Receiving a telephone call from a debt collector is not a pleasant experience. Being hounded by someone attempting to collect a debt you do not owe is fraud. I have written many times in the past about scammers who use deceptive and abusive collections practices in attempting to collect non-existent debts. These scammers violate the Fair Debt Collection Practices Act by making threatening and verbally abusive phone calls, contacting third parties about the phony debts, threatening legal action and attempting to collect debts that the scammers knew were not owed. Recently the Federal Trade Commission (FTC) initiated Operation Corrupt Collector a joint action by the FTC and state authorities to shut down illegal debt collectors. The FTC has already brought charges against five defendants including most recently two companies using robocalls to threaten lawsuits if the people they called did not pay non-existent debts. In these cases the companies falsely claimed either to be law enforcement officers or attorneys threatening their victims with arrest and imprisonment as well as the loss of their drivers licenses.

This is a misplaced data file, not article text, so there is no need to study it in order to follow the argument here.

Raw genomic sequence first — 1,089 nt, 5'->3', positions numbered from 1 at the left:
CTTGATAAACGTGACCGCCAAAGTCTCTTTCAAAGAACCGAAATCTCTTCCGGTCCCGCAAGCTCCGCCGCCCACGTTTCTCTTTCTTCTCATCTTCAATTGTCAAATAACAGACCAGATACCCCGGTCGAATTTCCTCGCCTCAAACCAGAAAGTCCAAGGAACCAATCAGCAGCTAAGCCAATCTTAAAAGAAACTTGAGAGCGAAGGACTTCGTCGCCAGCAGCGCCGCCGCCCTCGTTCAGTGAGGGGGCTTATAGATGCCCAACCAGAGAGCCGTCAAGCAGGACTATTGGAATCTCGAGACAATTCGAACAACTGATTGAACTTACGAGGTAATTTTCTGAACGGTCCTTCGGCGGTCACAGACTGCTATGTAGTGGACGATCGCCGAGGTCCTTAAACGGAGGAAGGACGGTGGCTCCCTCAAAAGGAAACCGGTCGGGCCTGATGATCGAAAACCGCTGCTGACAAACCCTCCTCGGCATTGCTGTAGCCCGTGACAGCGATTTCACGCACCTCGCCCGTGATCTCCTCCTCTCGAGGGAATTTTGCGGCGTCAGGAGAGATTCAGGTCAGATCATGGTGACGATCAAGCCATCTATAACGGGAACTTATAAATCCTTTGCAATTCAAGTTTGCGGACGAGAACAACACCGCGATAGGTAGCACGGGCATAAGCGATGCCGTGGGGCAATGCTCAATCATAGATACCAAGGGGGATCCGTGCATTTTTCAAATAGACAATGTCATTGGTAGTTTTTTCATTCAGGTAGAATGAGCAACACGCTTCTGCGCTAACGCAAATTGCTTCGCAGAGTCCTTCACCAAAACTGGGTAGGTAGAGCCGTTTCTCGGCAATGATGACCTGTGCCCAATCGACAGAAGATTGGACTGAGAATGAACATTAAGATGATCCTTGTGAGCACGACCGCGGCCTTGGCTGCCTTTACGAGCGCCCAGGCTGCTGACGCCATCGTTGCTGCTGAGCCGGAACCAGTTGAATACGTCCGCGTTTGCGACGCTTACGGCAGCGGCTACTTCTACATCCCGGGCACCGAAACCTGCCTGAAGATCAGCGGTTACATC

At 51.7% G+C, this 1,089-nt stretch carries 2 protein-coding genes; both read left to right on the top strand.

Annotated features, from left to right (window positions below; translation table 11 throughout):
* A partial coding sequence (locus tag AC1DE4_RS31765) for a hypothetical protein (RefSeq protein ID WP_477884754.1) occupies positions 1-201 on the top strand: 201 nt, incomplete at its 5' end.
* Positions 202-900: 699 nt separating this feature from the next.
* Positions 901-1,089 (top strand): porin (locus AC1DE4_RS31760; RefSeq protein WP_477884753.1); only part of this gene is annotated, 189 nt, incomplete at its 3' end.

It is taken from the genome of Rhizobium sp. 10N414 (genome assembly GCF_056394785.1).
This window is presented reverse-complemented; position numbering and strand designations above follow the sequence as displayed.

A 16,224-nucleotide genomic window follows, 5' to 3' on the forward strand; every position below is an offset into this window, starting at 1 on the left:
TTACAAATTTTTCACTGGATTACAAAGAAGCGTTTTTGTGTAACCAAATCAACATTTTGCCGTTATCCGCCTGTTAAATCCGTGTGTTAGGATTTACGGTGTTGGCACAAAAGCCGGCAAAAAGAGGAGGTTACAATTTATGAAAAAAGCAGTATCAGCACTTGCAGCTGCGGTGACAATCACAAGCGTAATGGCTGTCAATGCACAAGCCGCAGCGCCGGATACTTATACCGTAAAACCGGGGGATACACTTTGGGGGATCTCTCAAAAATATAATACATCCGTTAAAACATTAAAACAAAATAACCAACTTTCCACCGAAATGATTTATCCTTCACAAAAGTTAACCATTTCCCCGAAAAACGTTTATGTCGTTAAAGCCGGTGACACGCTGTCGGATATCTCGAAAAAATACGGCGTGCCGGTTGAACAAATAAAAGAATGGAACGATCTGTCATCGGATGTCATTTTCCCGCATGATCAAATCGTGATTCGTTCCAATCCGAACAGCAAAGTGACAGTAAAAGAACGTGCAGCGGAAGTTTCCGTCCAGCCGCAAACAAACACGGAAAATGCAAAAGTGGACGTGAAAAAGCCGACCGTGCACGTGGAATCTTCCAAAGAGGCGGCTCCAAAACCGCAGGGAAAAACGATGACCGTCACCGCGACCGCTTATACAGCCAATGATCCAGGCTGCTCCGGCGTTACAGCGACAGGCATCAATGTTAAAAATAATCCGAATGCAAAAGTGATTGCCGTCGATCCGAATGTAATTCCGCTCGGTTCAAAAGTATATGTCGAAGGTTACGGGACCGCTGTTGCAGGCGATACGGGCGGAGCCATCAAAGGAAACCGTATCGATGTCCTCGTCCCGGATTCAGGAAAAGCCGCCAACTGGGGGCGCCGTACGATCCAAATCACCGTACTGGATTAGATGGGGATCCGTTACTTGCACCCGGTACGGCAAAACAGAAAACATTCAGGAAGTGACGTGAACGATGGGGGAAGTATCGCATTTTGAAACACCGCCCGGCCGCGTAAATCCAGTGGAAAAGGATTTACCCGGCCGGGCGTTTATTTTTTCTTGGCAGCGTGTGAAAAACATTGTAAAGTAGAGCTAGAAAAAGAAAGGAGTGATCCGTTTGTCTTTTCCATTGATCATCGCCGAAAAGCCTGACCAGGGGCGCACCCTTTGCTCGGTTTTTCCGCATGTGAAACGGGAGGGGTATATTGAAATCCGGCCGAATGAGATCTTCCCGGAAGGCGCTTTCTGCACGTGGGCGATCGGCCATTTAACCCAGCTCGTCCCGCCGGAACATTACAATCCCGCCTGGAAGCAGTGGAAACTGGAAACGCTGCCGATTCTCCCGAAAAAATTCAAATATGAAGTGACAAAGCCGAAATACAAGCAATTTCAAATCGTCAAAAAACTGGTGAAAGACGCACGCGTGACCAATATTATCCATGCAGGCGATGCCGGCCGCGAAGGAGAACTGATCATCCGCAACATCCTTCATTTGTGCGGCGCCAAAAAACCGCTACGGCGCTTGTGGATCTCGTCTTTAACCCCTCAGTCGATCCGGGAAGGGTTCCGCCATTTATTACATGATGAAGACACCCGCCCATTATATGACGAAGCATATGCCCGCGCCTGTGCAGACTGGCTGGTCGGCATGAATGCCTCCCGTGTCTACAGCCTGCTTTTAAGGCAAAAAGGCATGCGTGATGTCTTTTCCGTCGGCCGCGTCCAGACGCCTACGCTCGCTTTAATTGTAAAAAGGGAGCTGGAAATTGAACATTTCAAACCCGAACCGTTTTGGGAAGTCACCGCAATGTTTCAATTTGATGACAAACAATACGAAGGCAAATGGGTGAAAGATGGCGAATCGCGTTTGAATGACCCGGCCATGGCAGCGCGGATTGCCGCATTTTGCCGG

Subject to strict federal laws, legitimate debt collectors are permitted to call debtors, however, the law prohibits them from threatening imprisonment for the failure to pay a debt and attempting to collect a debt that the debt collector knows is bogus. It can be difficult to know when someone calls attempting to collect a debt if indeed they are legitimate or not, so your best course of action if you receive such a call is to not discuss the debt with the person calling, but instead demand that they send you a written “validation notice” by regular mail which describes the debt they allege you owe and includes a listing of your rights under the Federal Fair Debt Collection Practices Act. Never give personal information over the phone to anyone who calls you attempting to collect a debt. You can never be sure who they are. You also can check your credit report at each of the three credit reporting agencies, Equifax, Experian and TransUnion to see if any debts which you are not aware of appear on your credit reports. If you receive the validation notice and it appears to be legitimate, you may be better off contacting your creditor directly because the person who called you may not be representing the creditor, but may merely have information about the debt.
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